[Pulp-dev] 3.0 Validation update
bbouters at redhat.com
Tue Apr 25 19:47:25 UTC 2017
There are a few use cases and behaviors that I think only an asynchronous
update/delete for importers, publishers, and repositories will satisfy.
Thanks to @asmacdo for covering some of these also.
* As a plugin writer, I am in control when my code is running. The data
layer is not expected to change other than what my code is doing or what
I've asked platform to do for me. This same reasoning applies to unit
associations too (as a similar example of this principle). With unit
associations for example, I don't think we want new units showing up as
part of a repo halfway through the publish operation.
* As a plugin writer, I can modify and save the importer without being
concerned that I am overwriting data the user just updated. This is a
write-write race concern. We could say in documentation "don't do that",
but they may have good reasons to and I don't see a good reason why they
can't call save() during a sync() for example. Consider that they are
defining fields on these subclassed importers and they want to write data
into them at sync-time.
* A user should be able to submit a [sync], [modify the importer], [sync]
and only have the update apply to the second sync. Synchronous updates make
it difficult for a user to determine the impact an update has when applied
while sync code is running for example.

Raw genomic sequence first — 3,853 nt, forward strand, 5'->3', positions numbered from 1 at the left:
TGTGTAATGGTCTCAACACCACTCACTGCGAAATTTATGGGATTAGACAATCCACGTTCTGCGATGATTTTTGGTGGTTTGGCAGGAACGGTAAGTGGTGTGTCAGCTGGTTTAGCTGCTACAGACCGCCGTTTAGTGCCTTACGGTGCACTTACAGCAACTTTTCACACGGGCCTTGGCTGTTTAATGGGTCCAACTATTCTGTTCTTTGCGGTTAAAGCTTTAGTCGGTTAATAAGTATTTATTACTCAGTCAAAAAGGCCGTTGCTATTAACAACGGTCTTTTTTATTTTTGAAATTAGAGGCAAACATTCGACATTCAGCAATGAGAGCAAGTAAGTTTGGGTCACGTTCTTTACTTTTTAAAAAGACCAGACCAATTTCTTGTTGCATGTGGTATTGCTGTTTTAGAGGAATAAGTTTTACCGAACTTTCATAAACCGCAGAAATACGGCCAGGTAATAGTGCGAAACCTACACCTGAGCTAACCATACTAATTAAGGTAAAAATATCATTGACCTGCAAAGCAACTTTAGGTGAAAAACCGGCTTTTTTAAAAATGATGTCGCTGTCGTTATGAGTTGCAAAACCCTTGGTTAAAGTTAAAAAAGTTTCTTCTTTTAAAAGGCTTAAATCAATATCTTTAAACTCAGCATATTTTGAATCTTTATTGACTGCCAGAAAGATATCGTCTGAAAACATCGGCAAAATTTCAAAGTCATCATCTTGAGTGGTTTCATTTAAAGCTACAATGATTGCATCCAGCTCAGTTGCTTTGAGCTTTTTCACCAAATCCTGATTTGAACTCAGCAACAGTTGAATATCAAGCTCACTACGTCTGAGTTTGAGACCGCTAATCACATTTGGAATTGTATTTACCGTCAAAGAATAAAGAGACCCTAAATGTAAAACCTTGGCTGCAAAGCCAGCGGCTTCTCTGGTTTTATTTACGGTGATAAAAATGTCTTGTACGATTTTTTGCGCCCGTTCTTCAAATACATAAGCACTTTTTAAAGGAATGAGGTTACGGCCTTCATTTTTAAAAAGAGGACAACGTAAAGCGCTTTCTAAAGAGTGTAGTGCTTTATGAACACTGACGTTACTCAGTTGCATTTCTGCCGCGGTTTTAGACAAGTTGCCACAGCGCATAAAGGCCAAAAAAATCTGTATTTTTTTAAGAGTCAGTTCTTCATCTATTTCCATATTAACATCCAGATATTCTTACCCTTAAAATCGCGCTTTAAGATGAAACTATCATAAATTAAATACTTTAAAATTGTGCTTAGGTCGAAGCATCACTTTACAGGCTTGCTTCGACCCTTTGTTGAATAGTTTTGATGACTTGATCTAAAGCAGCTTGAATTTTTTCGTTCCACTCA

* If users want the ability to apply an importer update apply immediately
then can cancel any running syncs and their update will apply immediately
then, so we're not limiting them in any way.
* Deleting data while code is expected to use that data is running will
likely create negative user experiences. This is a rephrasing of the "don't
change the data later while plugin code is running" point from earlier but
with a twist. If the publisher is deleted while the plugin writer's
publish() is running, if plugin code tries to read or save, the task will
fail at some random point with a traceback, which is not a good experience.
Contrast that against what you would get with an asynchronous design which
would allow a clean PulpException to be emitted by the publish() task just
before calling the publish() code. Having the PulpException which checks in
exactly one place will be a better user experience with a nice message
instead of a deep traceback and easier to maintain (in one place).
Thank you to everyone who is participating in this convo. We don't have
agreement, but we do have a good dialogue going! What are you thoughts
On Fri, Apr 21, 2017 at 2:16 PM, Austin Macdonald <austin at redhat.com> wrote:
> I think we have arrived at a consensus around these points:
> * Django's ModelForm validations that are used during `full_clean` is an
> anti-pattern in DjangoRestFramework and should not be used
> * Validation, by our definition, will be done by the serializers in the
> API layer
> * The Task layer should run business logic checks at the time of use
> We have not arrived at a consensus on whether Updates/Deletes for
> Importers/Publishers will be synchronous or asynchronous. I've tried to
> think through each way, and what it would need to work.
> *Synchronous Update and Delete:*
> *Validation Heuristic*
> The serializers validate in the API layer only, and it is desirable to
> have that validation occur at the time of the write.
> *Concurrent Writes:*